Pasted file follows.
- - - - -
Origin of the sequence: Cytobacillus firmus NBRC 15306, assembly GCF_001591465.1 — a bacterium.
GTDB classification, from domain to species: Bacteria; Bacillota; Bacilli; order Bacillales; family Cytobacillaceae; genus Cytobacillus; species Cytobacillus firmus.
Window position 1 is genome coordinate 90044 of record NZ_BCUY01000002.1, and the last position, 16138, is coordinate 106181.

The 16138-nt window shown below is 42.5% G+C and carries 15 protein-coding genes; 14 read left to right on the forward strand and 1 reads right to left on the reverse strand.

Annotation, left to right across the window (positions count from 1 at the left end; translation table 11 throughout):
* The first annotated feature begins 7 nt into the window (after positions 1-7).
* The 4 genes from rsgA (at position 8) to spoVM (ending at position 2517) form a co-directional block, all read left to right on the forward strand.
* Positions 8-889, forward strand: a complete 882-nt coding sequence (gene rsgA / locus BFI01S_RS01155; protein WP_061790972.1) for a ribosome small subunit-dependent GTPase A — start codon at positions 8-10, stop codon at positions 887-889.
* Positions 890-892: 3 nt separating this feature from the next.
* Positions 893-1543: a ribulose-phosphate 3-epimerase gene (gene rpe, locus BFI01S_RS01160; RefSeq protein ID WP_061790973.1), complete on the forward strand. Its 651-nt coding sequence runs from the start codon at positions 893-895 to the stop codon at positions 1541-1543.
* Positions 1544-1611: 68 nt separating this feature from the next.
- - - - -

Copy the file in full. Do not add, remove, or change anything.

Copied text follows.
Origin of the sequence: Cytobacillus firmus NBRC 15306, assembly GCF_001591465.1 — a bacterium.
GTDB classification, from domain to species: Bacteria; Bacillota; Bacilli; order Bacillales; family Cytobacillaceae; genus Cytobacillus; species Cytobacillus firmus.
Window position 1 is genome coordinate 90044 of record NZ_BCUY01000002.1, and the last position, 16138, is coordinate 106181.

The 16138-nt window shown below is 42.5% G+C and carries 15 protein-coding genes; 14 read left to right on the forward strand and 1 reads right to left on the reverse strand.

Annotation, left to right across the window (positions count from 1 at the left end; translation table 11 throughout):
* The first annotated feature begins 7 nt into the window (after positions 1-7).
* The 4 genes from rsgA (at position 8) to spoVM (ending at position 2517) form a co-directional block, all read left to right on the forward strand.
* Positions 8-889, forward strand: a complete 882-nt coding sequence (gene rsgA / locus BFI01S_RS01155; protein WP_061790972.1) for a ribosome small subunit-dependent GTPase A — start codon at positions 8-10, stop codon at positions 887-889.
* Positions 890-892: 3 nt separating this feature from the next.
* Positions 893-1543: a ribulose-phosphate 3-epimerase gene (gene rpe, locus BFI01S_RS01160; RefSeq protein ID WP_061790973.1), complete on the forward strand. Its 651-nt coding sequence runs from the start codon at positions 893-895 to the stop codon at positions 1541-1543.
* Positions 1544-1611: 68 nt separating this feature from the next.